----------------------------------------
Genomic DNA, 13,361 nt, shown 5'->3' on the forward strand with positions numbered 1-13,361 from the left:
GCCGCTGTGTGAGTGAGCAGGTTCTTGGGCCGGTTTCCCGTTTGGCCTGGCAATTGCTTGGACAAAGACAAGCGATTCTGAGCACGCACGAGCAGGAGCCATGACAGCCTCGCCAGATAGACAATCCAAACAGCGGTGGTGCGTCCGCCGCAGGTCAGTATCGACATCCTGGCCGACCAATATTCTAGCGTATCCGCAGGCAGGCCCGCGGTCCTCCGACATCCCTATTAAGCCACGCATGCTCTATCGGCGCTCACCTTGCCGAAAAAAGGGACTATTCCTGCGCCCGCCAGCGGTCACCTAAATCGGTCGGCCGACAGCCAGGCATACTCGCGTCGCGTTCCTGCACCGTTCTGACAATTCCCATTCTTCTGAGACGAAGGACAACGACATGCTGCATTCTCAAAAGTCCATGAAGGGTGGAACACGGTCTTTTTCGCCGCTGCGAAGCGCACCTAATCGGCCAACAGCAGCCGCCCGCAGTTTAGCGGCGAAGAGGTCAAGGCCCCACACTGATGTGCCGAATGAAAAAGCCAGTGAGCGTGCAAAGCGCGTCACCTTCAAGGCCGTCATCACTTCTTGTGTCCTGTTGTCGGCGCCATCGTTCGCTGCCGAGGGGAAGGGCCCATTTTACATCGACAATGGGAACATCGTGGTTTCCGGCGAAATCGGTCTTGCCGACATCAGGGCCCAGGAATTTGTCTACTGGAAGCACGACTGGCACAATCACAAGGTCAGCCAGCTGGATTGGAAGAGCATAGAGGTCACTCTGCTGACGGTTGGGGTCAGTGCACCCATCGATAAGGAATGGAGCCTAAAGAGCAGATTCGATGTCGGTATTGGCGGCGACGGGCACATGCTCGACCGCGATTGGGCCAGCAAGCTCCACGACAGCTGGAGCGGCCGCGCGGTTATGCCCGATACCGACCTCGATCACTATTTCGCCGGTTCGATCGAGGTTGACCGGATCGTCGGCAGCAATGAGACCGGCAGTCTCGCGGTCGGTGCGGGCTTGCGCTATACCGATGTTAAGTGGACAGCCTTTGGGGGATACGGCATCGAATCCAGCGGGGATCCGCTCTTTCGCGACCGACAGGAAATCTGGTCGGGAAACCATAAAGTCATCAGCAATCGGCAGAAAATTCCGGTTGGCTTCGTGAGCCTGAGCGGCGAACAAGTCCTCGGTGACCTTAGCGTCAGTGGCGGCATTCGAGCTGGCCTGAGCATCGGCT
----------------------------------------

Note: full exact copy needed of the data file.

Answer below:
Genomic DNA, 13,361 nt, shown 5'->3' on the forward strand with positions numbered 1-13,361 from the left:
GCCGCTGTGTGAGTGAGCAGGTTCTTGGGCCGGTTTCCCGTTTGGCCTGGCAATTGCTTGGACAAAGACAAGCGATTCTGAGCACGCACGAGCAGGAGCCATGACAGCCTCGCCAGATAGACAATCCAAACAGCGGTGGTGCGTCCGCCGCAGGTCAGTATCGACATCCTGGCCGACCAATATTCTAGCGTATCCGCAGGCAGGCCCGCGGTCCTCCGACATCCCTATTAAGCCACGCATGCTCTATCGGCGCTCACCTTGCCGAAAAAAGGGACTATTCCTGCGCCCGCCAGCGGTCACCTAAATCGGTCGGCCGACAGCCAGGCATACTCGCGTCGCGTTCCTGCACCGTTCTGACAATTCCCATTCTTCTGAGACGAAGGACAACGACATGCTGCATTCTCAAAAGTCCATGAAGGGTGGAACACGGTCTTTTTCGCCGCTGCGAAGCGCACCTAATCGGCCAACAGCAGCCGCCCGCAGTTTAGCGGCGAAGAGGTCAAGGCCCCACACTGATGTGCCGAATGAAAAAGCCAGTGAGCGTGCAAAGCGCGTCACCTTCAAGGCCGTCATCACTTCTTGTGTCCTGTTGTCGGCGCCATCGTTCGCTGCCGAGGGGAAGGGCCCATTTTACATCGACAATGGGAACATCGTGGTTTCCGGCGAAATCGGTCTTGCCGACATCAGGGCCCAGGAATTTGTCTACTGGAAGCACGACTGGCACAATCACAAGGTCAGCCAGCTGGATTGGAAGAGCATAGAGGTCACTCTGCTGACGGTTGGGGTCAGTGCACCCATCGATAAGGAATGGAGCCTAAAGAGCAGATTCGATGTCGGTATTGGCGGCGACGGGCACATGCTCGACCGCGATTGGGCCAGCAAGCTCCACGACAGCTGGAGCGGCCGCGCGGTTATGCCCGATACCGACCTCGATCACTATTTCGCCGGTTCGATCGAGGTTGACCGGATCGTCGGCAGCAATGAGACCGGCAGTCTCGCGGTCGGTGCGGGCTTGCGCTATACCGATGTTAAGTGGACAGCCTTTGGGGGATACGGCATCGAATCCAGCGGGGATCCGCTCTTTCGCGACCGACAGGAAATCTGGTCGGGAAACCATAAAGTCATCAGCAATCGGCAGAAAATTCCGGTTGGCTTCGTGAGCCTGAGCGGCGAACAAGTCCTCGGTGACCTTAGCGTCAGTGGCGGCATTCGAGCTGGCCTGAGCATCGGCT